Kirk Cousins had one of the greatest performances of his NFL career in the Redskins' 27-10 win over the Raiders on Sunday night, completing 25 of 30 passes for 365 yards and three touchdowns. Washington's quarterback said he had an inkling that he was due for a big game as he stood on the sidelines and linked arms with his teammates before kickoff.
"When I was standing next to Vernon Davis during the national anthem, we were linking arms with Terrelle Pryor," Cousins said Monday during his regular appearance on 106.7 The Fan's "Grant and Danny" show. "Those were the two guys that I was standing next to. There was something in that moment that just felt powerful to me. I like that most of us just stood and linked arms. I don't know, there was some kind of magic there in that moment, and I just felt ready to go. Then when we got the ball at the start, I just felt a calmness and was pretty settled and was seeing the coverage well. From there, we just executed."
At least seven Redskins players knelt during Sunday's rendition of the national anthem at FedEx Field after President Trump called on NFL owners to "fire the sons of bitches" who protested in that manner over the weekend. While most Raiders players remained seated, the majority of Redskins players stood and linked arms. Team owner Daniel Snyder joined them and was flanked by cornerbacks Josh Norman and Bashaud Breeland. On a day when teams and players across the league engaged in silent protest and shows of solidarity in response to Trump's criticisms, Grant Paulsen asked Cousins how the decision for most of the Redskins players to link arms came about.
"Each player's going to do what they feel best or feel convicted to do, so it's hard to tell somebody what they ought to do," Cousins said. "I also thought it's important to be on the same page and communicate so that there is a plan or an understanding of what we want to do as a team, for those that are wanting to do something together. I felt like standing is something that I always will want to do and wanted to do last night. Linking arms is a good way to just feel like, 'Hey, a bunch of us will stand, some of us may kneel, we're still going to try to see it from the other person's perspective and have some form of understanding.' There's just a lot of division right now and I'd hate for division to cause more division, if you understand what I'm saying. I'd like for there to be ways to find common ground, and find unity, and I felt like that was a small, small way of trying to do that."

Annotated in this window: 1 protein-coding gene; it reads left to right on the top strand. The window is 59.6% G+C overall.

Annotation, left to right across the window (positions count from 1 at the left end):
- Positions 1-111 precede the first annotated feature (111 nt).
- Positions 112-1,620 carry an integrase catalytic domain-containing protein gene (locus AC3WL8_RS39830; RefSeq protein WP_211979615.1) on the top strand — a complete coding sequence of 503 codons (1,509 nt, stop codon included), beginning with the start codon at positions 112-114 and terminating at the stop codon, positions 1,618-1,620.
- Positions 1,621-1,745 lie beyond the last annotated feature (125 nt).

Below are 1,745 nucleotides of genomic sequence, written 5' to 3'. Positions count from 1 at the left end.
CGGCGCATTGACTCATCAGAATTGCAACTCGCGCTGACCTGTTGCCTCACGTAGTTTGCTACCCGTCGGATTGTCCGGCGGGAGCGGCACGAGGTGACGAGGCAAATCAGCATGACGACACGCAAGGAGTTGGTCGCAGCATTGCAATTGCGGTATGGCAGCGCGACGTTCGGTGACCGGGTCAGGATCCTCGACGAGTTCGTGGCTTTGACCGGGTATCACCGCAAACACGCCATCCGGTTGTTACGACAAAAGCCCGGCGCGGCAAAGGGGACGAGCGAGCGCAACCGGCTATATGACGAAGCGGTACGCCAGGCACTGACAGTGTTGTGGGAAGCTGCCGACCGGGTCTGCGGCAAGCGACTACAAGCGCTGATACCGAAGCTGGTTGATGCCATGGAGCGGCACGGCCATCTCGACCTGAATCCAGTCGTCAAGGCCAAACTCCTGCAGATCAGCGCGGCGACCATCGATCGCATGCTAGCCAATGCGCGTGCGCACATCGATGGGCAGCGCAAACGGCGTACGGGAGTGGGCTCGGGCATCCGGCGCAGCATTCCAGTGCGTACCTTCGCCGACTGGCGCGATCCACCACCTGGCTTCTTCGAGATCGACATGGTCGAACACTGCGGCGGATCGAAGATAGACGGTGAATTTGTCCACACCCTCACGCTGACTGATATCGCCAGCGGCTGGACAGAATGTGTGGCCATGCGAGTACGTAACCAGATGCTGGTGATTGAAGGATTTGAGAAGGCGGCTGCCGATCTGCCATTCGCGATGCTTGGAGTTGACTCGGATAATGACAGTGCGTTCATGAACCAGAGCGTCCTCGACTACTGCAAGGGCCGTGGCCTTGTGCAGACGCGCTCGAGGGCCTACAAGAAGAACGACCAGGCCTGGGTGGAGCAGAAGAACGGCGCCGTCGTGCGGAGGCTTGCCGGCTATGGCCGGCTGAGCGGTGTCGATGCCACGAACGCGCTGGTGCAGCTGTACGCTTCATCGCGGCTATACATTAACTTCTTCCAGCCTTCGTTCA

Cousins offered a similar message of unity during his postgame interview with NBC's Michele Tafoya.
"We just wanted unity," Cousins said when asked about the decision to link arms. "I'm tired of the division going on in the country. We just wanted unity and I felt like linking arms was a way to create some unity. Hopefully this city can stay together. Hopefully we as a league can stay together and we'll see where we go from here."
Cousins also weighed in on his 52-yard touchdown pass to Josh Doctson, a 50-50 ball that the Redskins' 2016 first-round draft pick hauled in for his first career score on Washington's first drive of the second half.
"It's not a ball that I tend to throw," Cousins said on 106.7 The Fan. "I don't like to just throw the ball up for grabs and just trust the guy to come down with, and even as the ball was coming down, it looked like [David] Amerson still had a chance to intercept it, and so I was nervous, but Josh made me right. That was why he was a first-round pick, because when it's not open, when it's not perfect, you want to draft a guy and have a guy on your team who can make it right and bail you out. … You need a guy who can do something that not everybody can do. Josh did that last night."